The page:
Everything You've Ever Wanted to Know About Beets / MyUrbanGardenOasis

Remember what I said earlier about how beautiful beets are? Ok, not so much now.

  Everything You've Ever Wanted to Know About Beets / MyUrbanGardenOasis

After they cooled off a bit, the skin peeled right off.

  Everything You've Ever Wanted to Know About Beets / MyUrbanGardenOasis

Once the skin came off and the stems and root were removed, they were beautiful again!

  Everything You've Ever Wanted to Know About Beets / MyUrbanGardenOasis

I brushed the slices with some butter, and added salt and pepper. They really were amazing!

  Everything You've Ever Wanted to Know About Beets / MyUrbanGardenOasis

If you didn’t get a chance to plant beets in zone 5 in the spring, they can still be planted in August for a fall harvest. If they are planted late, and don’t have time to fully mature, they can still be eaten when they’re small too!

This post was written by Tracy Evans, who is a certified Home Stager and Redesigner, a journeyman painter and an avid gardener. If you have an interest in home organization, DIY home improvement projects or redesign, please feel free to visit her other blog at https://homestagingbloomingtonil.wordpress.com/. You can find additional before and after pictures on her website at http://www.HelpAtHomeStaging.com.

If you’re a newcomer to herb planting and harvesting, here are some quick tips to get you off to a good start. This post is specifically about basil, but the process would be the same for many of the most commonly grown herbs.

Meet my basil plants that live on the south side of my house. They replaced some ailing spirea bushes, and look right at home among my other foundation plantings. The sun there is brutal, but they appear to be happy and well-adjusted because they’re getting the required six to eight hours of sun per day. The photo is actually of two plants, planted a foot or two apart that have mingled together beautifully.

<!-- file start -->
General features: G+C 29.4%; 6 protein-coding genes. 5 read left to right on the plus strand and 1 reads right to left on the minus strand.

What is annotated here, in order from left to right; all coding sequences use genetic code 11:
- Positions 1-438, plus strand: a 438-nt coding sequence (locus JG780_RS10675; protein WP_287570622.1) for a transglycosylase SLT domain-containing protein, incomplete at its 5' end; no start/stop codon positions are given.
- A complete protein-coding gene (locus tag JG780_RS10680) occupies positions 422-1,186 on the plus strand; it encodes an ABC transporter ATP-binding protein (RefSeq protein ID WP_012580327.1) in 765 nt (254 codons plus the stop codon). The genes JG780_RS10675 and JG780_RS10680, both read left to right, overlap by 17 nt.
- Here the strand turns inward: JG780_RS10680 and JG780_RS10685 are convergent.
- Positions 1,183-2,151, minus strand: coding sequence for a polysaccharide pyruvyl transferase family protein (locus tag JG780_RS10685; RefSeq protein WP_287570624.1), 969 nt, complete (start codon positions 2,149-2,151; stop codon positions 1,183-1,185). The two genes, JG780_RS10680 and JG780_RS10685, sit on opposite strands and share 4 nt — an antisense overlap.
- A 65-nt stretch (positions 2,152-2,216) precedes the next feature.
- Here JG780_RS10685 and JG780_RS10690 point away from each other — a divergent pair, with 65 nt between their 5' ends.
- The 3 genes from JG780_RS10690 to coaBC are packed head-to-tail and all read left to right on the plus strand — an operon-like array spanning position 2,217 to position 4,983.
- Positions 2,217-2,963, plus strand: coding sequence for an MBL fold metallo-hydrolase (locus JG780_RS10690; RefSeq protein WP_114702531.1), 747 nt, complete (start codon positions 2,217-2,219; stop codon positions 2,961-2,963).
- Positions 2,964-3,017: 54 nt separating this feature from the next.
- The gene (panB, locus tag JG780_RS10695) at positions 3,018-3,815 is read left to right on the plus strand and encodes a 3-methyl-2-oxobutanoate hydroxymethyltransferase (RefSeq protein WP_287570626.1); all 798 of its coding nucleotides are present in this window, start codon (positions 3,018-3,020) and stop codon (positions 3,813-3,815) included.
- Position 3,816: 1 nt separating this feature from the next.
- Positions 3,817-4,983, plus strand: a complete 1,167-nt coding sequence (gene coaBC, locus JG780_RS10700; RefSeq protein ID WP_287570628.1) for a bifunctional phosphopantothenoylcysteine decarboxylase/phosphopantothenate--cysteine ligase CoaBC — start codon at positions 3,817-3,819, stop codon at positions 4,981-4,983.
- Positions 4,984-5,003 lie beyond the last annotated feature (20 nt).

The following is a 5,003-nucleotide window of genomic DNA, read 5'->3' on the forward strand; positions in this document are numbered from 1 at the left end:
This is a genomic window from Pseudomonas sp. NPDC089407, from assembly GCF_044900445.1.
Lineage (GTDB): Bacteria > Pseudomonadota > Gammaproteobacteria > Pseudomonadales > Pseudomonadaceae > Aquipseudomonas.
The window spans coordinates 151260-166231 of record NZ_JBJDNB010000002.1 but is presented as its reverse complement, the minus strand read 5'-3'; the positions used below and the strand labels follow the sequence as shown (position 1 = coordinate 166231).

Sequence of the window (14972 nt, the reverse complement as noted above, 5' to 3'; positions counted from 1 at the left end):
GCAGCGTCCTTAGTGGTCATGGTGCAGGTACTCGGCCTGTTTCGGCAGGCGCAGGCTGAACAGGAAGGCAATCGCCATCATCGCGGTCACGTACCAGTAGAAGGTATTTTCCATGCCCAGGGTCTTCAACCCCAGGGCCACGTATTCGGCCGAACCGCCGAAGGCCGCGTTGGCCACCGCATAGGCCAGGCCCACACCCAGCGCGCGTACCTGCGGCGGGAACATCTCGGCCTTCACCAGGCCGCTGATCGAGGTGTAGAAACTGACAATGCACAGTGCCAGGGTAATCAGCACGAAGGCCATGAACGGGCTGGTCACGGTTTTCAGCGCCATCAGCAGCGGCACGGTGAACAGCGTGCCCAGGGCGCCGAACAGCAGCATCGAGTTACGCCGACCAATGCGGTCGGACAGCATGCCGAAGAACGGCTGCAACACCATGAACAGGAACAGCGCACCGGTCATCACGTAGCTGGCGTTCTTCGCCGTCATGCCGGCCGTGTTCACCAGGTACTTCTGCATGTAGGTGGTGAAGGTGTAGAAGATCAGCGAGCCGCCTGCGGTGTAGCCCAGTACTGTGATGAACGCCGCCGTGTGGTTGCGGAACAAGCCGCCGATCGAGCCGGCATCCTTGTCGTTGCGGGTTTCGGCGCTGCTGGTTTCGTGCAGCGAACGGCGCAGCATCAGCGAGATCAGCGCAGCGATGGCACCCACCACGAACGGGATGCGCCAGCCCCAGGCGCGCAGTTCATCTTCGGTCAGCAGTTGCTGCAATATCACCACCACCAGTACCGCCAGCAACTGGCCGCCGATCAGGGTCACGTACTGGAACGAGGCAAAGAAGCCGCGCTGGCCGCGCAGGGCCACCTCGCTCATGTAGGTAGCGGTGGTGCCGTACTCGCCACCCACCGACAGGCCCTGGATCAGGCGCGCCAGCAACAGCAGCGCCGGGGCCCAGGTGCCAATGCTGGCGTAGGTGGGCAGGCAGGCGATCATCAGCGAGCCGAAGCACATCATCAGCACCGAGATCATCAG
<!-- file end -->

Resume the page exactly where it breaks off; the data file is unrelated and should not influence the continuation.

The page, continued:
How to Grow and Dry Herbs / MyUrbanGardenOasis

If you’re hoping to plant your herbs in a tiny space or a small pot, I hate to burst your bubble, but you might want to re-think that idea. Basil, as well as most herbs, when given enough room to mature will grow to the equivalent of a medium-sized bush.

I have a tiny suburban yard, so I have to get creative and be practical with my limited space. I like to use my little slice of the planet for plantings that are not only beautiful but edible too. There’s no reason why basil can’t be used as a foundation planting.

Many people have the standard evergreens, spireas, boxwood and such around their foundations, but here you can see from left to right are a tomato plant, a barberry bush, and some basil instead. Not pictured, to the left of the tomato plant are pickling cucumbers that grow up onto a trellis to save space, and to hide an ugly air conditioning unit.

 How to Grow and Dry Herbs / MyUrbanGardenOasis

Another view from left to right shows barberry, basil, burning bush, onions and peas (in the upper right). Also planted in this area are beets, a pepper plant and some red cabbage. All of this in a tiny side yard!

  How to Grow and Dry Herbs / MyUrbanGardenOasis

OK, back to the herbs. The best time to harvest herbs such as basil and oregano, is before they flower. Once they flower, it takes a little more time to prepare them because the blooms need to be snipped off. But it’s not a big deal to cut the flowers off with a pair of scissors, and the herbs will still taste just fine. If you look closely at the top of the stem in this photo, you can see there are no flowers forming yet.

  How to Grow and Dry Herbs / MyUrbanGardenOasis

When the flowers form, it’ll be obvious because they’ll look like…well…flowers. Basil blooms can be pinkish/purple or white.

 How to Grow and Dry Herbs / MyUrbanGardenOasis

Basil can be harvested in the spring in zone 5. The stems can be cut at the ground, and new ones will grow right back. If harvested in fall, basil will return in the spring.

After it’s cut, I remove any grass, weeds or critters that may be mixed in, and then give the stems an extra shake for good measure. I don’t use any chemicals on my basil since nothing insect-wise or disease-wise ever seems to bother it. That being said, I don’t soak the leaves in water before I dry it. Mother Nature’s rain keeps the basil clean enough for me, and a little dirt (protein) never hurt anybody anyway. (I do inspect it for dirt, but it seems a little counterproductive to me to unnecessarily wet down something that’s supposed to be drying out.)

If you cut a large amount of basil, and lay the stems in a ginormous pile, you won’t live long enough to see them dry out because, yes, it’ll take that long. I’ve also heard that they can mold if they take too long to dry, but I’ve never had that issue. I spread them thinly on a cookie sheet for drying.